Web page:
Europe's long-term demand for skilled ICT people remains high. The skills gap is not just about the quantity of skilled people needed, but more importantly it is about the quality of their skills.
In this context, I would like to stress the need for "inclusiveness". In particular SMEs can often not afford to compete for specialised and highly paid computer experts. What is still missing is that people all people have the ability to use the Internet, and also the opportunity to do so. Social and demographic characteristics continue to have considerable impact on Internet take-up by individuals. The main causes of digital exclusion are gender, old age, a low education level and living in a rural area.
Less than a third of the EU labour force has ever received any ICT training. Only a small share receives continuous up-dates. Furthermore, there is still too much focus on technical applications training in contextual skills, necessary for the effective application of ICT in the workplace, is limited.
For ICT professionals, more emphasis should be placed on vocational training: re-skilling workers and the unemployed to take up vacancies in high quality ICT and e-business jobs. Targeting women for these jobs is particularly important: their share of ICT jobs is less than a quarter, and still lower at higher levels. Low female take up in ICT related education is a bad sign for the future and one which we should try to address.
As part of the GoDigital initiative, the Commission has established an ICT Skills Monitoring Group with representatives of all Member States in September 2001. Its main objective is to analyse and monitor the demand for ICT and e-business skills.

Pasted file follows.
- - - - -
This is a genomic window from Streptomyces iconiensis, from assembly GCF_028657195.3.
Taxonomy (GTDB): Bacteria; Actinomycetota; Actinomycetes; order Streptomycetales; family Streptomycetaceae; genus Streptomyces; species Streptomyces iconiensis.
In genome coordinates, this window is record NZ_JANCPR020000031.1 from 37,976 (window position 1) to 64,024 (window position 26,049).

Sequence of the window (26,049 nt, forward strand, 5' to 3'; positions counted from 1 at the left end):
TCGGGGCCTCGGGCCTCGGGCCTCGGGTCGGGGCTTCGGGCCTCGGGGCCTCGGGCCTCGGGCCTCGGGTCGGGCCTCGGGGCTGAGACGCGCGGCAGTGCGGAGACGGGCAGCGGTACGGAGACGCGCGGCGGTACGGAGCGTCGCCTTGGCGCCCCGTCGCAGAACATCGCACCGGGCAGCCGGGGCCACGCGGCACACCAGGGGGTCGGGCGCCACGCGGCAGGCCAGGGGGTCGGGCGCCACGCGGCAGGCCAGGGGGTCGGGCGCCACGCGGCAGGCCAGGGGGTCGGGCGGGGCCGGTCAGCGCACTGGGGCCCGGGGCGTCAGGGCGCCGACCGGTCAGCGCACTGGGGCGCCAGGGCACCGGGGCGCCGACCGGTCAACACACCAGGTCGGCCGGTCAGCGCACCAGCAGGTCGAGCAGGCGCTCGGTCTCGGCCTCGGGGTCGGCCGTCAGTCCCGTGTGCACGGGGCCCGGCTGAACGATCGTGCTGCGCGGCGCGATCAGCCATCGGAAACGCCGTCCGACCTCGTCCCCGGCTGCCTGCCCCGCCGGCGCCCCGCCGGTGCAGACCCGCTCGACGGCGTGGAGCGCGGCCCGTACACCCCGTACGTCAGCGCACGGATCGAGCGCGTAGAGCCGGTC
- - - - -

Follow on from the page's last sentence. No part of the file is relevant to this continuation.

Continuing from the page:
The group will issue its final report in September 2002 and a major event eSkills Summit will be organised in close co-operation with the ICT industry in the October 2002 in Copenhagen.
If we wish Europe to be more competitive, the use of ICT and the Internet, e- Business needs to be further promoted, particularly through:
Why is broadband so important?
Between October 2000 and November 2001, the amount of Internet homes that have broadband access has doubled.
About 6% of EU homes now have broadband Internet access, out of an Internet penetration level of 38%. Germany has been one of the leading European countries here.
Today, high-speed Internet access is mostly via ADSL and cable modem. But faster access technologies will rapidly be needed, both for new services and to achieve full territorial coverage. Therefore, satellites, third-generation mobiles, fibre optic and fixed wireless access will quickly have to become part of the equation.
Upgrading legacy infrastructures and rolling-out new networks is primarily a task for the market. But there is an important role for public authorities.
At EU level, we have to maintain a business-friendly legal environment. Unbundling has started to kick in, though not without delays. The Commission keeps pushing for this to happen faster.
And we have a new telecoms framework that is technology neutral. This will stimulate competition between platforms and thus accelerate investment in broadband.
Overall, what we need is a European strategy for broadband, which harnesses activities at all levels of government.
The role of public authorities should be to facilitate the development of a safe, trusted and inter-operable infrastructure. They should also commit themselves to e-Learning, e-Health and e-Government, including the use of mobile broadband and digital television for public services.
But, though a necessary component of a "Go Digital" strategy, broadband is not in itself sufficient to further promote the Internet and e-business in Europe. We need to generally intensify our efforts to promote the adoption of new information and communication technologies by SMEs.
SMEs are vital to our aim of creating a Europe which is both competitive and socially inclusive.
Once again, may I thank you for using this event to promote the aim of helping SMEs to "Go Digital" and spreading the message that SMEs will benefit from doing so.
I am also happy to assist at the UMTS application award 2002 of Niedersachsen. Applications are key for the success of the introduction of the UMTS in Germany and elsewhere.
Thank you for your attention and I look forward to a lively panel discussion.